VxRack Updates Opinion – Good. They addressed two of my top three concerns and are working on the third. E7 support for VxRack FLEX makes it a viable platform for a broader set of workloads, specifically the tough ones like memory hungry (2TB+) databases. The increased node options for SDDC is critical, up to this point it was nearly impossible to fit a workload to a VxRack SDDC because they only had a couple of CPU/RAM options. I couldn’t attend EMC World but I did see that some sessions were published around Symphony which is a project intended to create very powerful automation and management toolset for VxRack which the product needs.

Consumption Updates

The Register published an opinion lambasting Michael Dell for not having a cloud strategy. I’m not sure whether I agree or not on that, we have seen several companies attempt to invest in a cloud offering and fail, but on the other side, we continue to see public cloud and SaaS offerings continue to expand, at the expense of on-premises manufacturers like Dell. Well, if you don’t want to be them, copy them… Behold Cloud Flex.

Dell Cloud Flex – A rent program for VxRail, where you get more gear on-premises than you need, but are only charged for what you use. You have a 1-year obligation after which you can return the gear with no penalty. The more you consume and/or the longer you consume the cheaper it gets. This offering is currently available only for VxRail but it is expected to be expanded to more products (where it makes sense). The idea is to always have excess gear in the data center, so you can scale up immediately when needed.

Dell Cloud Flex – Opinion – Cloud Flex is an attempt to mimic the on-demand, 100% opex, minimal obligation, reduce cost as you eat more, consumption model that is table stakes for public cloud providers but non-existent for on-premises strategies. Many IT providers have previously attempted to get this model through complicated leasing vehicles, most of which was smoke and mirrors.

Fundamentally the cost of the hardware and software exists irrespective of how you want to pay for it. If you decide to consume an IT asset for 1Y but that asset has 5Y of life, either the consumer or the manufacturer will pay too much or not charge enough. It’s too early to tell but it looks like Dell is willing to take on the risk of not charging enough, with the idea that customers will consume enough of it, for a long enough period, to make this a profitable venture. The question is whether Dell has a sound strategy on what to do with all the gear that is returned back to Dell prior to its end of useful life. Another question is how they are operationally going to track and charge customers for nodes that are online, vs nodes that are off.  Of interesting note to partners like AHEAD, we are also curious to understand the economic model for AHEAD to assist our clients in acquiring and deploying technology in this fashion either standalone or as a larger part of an enterprise cloud strategy.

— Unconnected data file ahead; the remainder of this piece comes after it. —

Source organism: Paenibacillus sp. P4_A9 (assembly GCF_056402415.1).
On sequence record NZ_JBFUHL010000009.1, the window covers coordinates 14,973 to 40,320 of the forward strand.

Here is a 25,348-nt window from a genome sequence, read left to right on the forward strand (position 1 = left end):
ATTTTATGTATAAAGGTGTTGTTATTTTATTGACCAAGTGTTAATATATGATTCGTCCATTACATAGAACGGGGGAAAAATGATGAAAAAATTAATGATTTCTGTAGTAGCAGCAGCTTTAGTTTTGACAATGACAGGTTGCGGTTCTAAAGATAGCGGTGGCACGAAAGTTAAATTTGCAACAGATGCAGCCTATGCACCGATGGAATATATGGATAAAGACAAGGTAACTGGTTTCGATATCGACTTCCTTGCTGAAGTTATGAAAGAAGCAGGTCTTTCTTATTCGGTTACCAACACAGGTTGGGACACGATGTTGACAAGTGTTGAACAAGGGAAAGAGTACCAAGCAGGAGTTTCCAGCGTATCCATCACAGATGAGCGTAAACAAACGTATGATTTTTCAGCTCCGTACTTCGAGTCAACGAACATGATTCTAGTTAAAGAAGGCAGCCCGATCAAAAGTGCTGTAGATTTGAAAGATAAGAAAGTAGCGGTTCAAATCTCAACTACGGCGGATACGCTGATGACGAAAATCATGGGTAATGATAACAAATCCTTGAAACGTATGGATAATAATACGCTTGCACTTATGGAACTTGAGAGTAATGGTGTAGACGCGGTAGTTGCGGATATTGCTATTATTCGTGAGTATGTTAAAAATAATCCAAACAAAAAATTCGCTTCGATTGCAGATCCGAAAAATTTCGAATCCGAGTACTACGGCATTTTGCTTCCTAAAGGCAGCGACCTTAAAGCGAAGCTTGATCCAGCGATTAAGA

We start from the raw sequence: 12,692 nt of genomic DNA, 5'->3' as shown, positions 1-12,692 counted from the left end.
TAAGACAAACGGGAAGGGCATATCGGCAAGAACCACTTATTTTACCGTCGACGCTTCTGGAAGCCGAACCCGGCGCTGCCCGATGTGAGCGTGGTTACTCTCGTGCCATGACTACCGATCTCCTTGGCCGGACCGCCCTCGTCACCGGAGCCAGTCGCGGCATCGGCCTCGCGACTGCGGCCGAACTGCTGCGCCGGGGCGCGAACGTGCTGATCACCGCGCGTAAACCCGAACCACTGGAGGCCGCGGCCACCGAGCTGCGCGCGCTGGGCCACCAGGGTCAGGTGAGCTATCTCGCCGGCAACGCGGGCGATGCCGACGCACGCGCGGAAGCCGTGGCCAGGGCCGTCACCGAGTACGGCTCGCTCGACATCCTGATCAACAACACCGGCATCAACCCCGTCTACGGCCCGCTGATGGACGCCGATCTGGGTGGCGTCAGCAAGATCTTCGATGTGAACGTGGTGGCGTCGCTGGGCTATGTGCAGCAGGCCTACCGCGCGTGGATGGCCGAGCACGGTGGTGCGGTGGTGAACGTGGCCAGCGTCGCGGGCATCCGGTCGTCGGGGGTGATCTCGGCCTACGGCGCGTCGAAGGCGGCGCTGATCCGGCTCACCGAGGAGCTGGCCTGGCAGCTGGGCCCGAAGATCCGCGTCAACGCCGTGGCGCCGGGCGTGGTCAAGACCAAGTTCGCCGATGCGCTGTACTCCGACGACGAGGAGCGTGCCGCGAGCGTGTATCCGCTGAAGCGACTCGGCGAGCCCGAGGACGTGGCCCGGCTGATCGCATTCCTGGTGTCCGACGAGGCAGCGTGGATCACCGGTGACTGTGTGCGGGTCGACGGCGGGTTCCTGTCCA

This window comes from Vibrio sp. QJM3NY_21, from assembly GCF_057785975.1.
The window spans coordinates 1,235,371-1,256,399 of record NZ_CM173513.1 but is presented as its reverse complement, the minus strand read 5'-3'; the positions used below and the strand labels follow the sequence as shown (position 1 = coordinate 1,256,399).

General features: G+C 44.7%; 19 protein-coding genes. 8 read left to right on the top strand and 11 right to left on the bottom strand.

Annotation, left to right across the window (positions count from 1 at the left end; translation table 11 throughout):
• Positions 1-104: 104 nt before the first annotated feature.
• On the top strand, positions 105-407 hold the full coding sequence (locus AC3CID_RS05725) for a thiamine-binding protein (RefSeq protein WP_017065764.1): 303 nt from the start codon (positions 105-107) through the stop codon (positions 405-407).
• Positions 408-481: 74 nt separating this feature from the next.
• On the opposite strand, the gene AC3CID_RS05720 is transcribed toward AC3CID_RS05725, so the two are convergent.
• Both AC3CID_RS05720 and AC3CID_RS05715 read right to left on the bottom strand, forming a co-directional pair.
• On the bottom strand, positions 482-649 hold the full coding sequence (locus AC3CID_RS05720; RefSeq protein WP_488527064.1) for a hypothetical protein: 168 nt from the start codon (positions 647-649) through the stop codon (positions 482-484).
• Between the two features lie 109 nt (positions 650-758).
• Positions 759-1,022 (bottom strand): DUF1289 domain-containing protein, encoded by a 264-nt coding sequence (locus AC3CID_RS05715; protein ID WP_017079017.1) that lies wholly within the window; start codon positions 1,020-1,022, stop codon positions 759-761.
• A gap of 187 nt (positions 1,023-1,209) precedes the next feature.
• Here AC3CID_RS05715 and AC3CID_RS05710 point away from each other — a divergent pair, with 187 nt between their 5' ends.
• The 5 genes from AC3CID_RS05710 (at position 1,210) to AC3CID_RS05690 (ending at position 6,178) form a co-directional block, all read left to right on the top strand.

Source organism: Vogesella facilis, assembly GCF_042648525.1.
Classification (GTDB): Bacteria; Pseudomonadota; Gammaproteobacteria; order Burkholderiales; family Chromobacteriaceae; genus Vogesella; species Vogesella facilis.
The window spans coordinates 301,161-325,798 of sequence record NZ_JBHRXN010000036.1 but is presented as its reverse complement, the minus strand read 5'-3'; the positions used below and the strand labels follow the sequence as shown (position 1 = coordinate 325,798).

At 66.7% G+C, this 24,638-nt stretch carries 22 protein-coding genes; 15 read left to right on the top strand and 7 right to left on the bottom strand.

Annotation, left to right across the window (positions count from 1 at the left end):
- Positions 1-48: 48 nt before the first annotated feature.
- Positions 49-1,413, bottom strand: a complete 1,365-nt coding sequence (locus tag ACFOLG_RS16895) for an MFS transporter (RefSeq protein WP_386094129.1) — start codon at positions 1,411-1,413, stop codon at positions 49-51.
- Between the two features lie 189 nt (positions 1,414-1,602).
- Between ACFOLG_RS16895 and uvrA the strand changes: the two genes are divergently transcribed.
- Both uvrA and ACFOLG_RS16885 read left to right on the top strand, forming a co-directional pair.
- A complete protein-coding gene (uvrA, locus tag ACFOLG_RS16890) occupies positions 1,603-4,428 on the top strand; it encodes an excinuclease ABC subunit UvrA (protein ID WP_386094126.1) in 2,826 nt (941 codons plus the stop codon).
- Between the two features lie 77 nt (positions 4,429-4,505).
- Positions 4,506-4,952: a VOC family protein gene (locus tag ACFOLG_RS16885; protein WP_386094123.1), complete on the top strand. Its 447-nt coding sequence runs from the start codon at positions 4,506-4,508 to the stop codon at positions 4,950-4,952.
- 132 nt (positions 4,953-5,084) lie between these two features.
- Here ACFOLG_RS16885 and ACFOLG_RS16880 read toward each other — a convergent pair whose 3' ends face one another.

What is the rest of the market doing?

  • Nutanix – Nutanix Beat Dell to the punch for a consumption (rent) model with their announcement on May 3. The program, named “Nutanix Go” gives customers the ability to engage in short-term (6-12 months) or longer term (2-5 year) agreements. Note that this program is only available for the Nutanix NX line (their flagship) and is not available yet for Nutanix OEMs like Dell or Lenovo.
  • Cisco – I haven’t seen or heard of a consumption model offering but they did release HX 2.1 in April which introduced a competitive offering for ROBO (3 nodes, 1GB networking, no FIs) along with SED support

Wrapping it all up

After digesting the move by on-premises manufacturers to offer rent programs for HCI nodes (which are intrinsically better suited to this program vs, let’s say a giant storage array) I’m reminded by a recent article that I read about decision fatigue. The article commented on the daily routine of several known leaders in politics and business and highlighted that they embraced monotony in their life. Surprising, right? The idea is that making decisions, even simple decisions like what you eat for breakfast, drain a little bit of mental energy, and create a little bit of mental fatigue. These leaders take it to an extreme by wearing the same types/colors of clothing (blue suits, every day), they follow the exact same morning routine (wake up time, exercise, breakfast) to avoid making decisions so that they are as alert and refreshed as possible and able to tackle the real challenges of the day.

I feel like the HCI market, especially now that the rental programs are released, is doing the same thing. The rental programs, if they prove to be priced correctly, makes infrastructure decisions simpler and more importantly, it reduces the number of decisions that need to be made. Once you establish a cost per CPU/GB/TB, which these programs directly do, the decision is automated. Just enter your required CPU/RAM/Storage into the calculator, and there is your cost. Place an order. Plug it in, click a button that automates the cluster expansion or net-new cluster creation (all HCI goodness) and your infrastructure has been expanded to meet business demands.

All the major players (Dell, Cisco, Nutanix) already have taken it to the next step, by automating upstream tasks (App/VM/Container deployments) with solutions like vRealize, UCS Director or NuCalm (Calm.IO).  

With these consumption models in place combined with HCI automation the typical infrastructure manager won’t even be involved (gulp)! I guess it’s time for us to focus on more important IT challenges.